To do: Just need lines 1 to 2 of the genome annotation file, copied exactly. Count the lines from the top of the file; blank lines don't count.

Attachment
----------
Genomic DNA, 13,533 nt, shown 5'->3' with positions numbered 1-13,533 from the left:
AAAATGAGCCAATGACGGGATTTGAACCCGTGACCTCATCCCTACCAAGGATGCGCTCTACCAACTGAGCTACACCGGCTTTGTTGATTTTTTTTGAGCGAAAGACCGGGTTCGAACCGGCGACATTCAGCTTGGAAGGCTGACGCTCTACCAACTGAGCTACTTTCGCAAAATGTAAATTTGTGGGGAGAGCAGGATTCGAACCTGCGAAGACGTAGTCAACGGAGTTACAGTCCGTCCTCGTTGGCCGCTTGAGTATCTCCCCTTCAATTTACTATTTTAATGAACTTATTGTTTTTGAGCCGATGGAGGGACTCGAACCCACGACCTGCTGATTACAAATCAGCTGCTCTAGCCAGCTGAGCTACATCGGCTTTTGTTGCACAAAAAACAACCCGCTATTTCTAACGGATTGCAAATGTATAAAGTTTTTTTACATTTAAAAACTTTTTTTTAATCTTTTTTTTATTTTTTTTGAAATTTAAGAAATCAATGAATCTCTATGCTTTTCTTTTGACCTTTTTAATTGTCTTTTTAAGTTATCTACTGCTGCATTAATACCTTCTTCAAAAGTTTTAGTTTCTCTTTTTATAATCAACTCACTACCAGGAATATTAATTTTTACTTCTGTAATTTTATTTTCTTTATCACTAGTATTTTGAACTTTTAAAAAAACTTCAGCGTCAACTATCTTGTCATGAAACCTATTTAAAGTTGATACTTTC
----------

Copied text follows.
Genomic DNA, 13,533 nt, shown 5'->3' with positions numbered 1-13,533 from the left:
AAAATGAGCCAATGACGGGATTTGAACCCGTGACCTCATCCCTACCAAGGATGCGCTCTACCAACTGAGCTACACCGGCTTTGTTGATTTTTTTTGAGCGAAAGACCGGGTTCGAACCGGCGACATTCAGCTTGGAAGGCTGACGCTCTACCAACTGAGCTACTTTCGCAAAATGTAAATTTGTGGGGAGAGCAGGATTCGAACCTGCGAAGACGTAGTCAACGGAGTTACAGTCCGTCCTCGTTGGCCGCTTGAGTATCTCCCCTTCAATTTACTATTTTAATGAACTTATTGTTTTTGAGCCGATGGAGGGACTCGAACCCACGACCTGCTGATTACAAATCAGCTGCTCTAGCCAGCTGAGCTACATCGGCTTTTGTTGCACAAAAAACAACCCGCTATTTCTAACGGATTGCAAATGTATAAAGTTTTTTTACATTTAAAAACTTTTTTTTAATCTTTTTTTTATTTTTTTTGAAATTTAAGAAATCAATGAATCTCTATGCTTTTCTTTTGACCTTTTTAATTGTCTTTTTAAGTTATCTACTGCTGCATTAATACCTTCTTCAAAAGTTTTAGTTTCTCTTTTTATAATCAACTCACTACCAGGAATATTAATTTTTACTTCTGTAATTTTATTTTCTTTATCACTAGTATTTTGAACTTTTAAAAAAACTTCAGCGTCAACTATCTTGTCATGAAACCTATTTAAAGTTGATACTTTC